Venture Performance Perks Up as Bubble Numbers Disappear from Equation

What a difference a year makes, at least when it comes to the venture industry’s 10-year performance numbers.

In recent years, the numbers have been abysmal – a complete embarrassment. At this time last year, for example, the numbers showed that venture firms had returned an average of just 1.3 percent for their investors over the preceding 10-year period, and that was up from losing 4.2 percent for their investors over the 10-year period ending in 2010.

Today, however, as some painfully poor quarters from 2001 and 2002 are elbowed out of the 10-year picture, the venture industry is looking less like an expensive way to lose money and more like an expensive way to make it. Indeed, according to second quarter figures released this morning by Cambridge Associates, 10-year returns for venture firms have risen to 5.3 percent (even while the quarter itself notched a measly .6 percent return, as venture firms saw their public market holdings hammered).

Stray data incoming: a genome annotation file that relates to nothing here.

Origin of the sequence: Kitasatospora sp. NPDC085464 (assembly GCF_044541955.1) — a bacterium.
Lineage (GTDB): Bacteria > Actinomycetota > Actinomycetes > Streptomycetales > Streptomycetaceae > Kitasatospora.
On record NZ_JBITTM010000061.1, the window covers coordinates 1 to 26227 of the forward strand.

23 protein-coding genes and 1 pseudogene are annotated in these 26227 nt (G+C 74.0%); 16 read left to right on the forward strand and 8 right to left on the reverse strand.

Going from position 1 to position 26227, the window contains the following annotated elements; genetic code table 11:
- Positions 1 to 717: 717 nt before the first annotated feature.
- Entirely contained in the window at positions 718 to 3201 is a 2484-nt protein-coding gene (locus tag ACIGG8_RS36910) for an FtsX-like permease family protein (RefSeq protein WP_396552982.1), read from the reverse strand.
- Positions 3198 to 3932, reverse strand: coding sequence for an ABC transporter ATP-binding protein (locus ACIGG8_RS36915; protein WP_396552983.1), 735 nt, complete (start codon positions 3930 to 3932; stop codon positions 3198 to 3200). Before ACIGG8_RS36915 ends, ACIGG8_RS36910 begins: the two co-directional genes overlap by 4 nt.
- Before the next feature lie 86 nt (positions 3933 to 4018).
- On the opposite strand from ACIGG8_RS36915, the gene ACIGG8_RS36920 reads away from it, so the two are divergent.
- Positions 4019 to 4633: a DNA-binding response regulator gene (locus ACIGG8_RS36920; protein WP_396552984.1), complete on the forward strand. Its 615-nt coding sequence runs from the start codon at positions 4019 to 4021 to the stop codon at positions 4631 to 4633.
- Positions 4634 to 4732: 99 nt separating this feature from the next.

That’s not a whole lot of ammunition for VCs looking to make their case to institutional investors, but it’s better than nothing.

VCs can also point out that according to Cambridge’s newest data, distributions in the second quarter were the highest amount since the fourth quarter of 2010, and that the second quarter marked the fifth time in seven quarters that distributions outpaced contributions by LPs.

And hey, the venture industry’s 20-year returns pretty much murder those of public market indices. As of the second quarter, in fact, venture firms returned an average of 27.9 percent to investors, compared with the average 9.5 percent, 8.6 percent, and 8.3 percent returns enjoyed by investors in the S&P 500, Nasdaq, and DJIA over the same period.

Whether institutional LPs will be interested in numbers that date back to 1992 is another question. Certainly, some are liable to point out that Cambridge’s newest data still gives VCs very little to brag about, particularly when taking into account the numerous other, cheaper ways that they could have achieved similar outcomes.

For starters, the S&P 500 index has also averaged 5.3 percent returns over the last 10 years. Meanwhile, the Nasdaq and DJIA have done even better, returning 7.2 percent and 6 percent to investors over the same period.

For more returns and distributions data, click here, on the Benchmark Report issued October 29.

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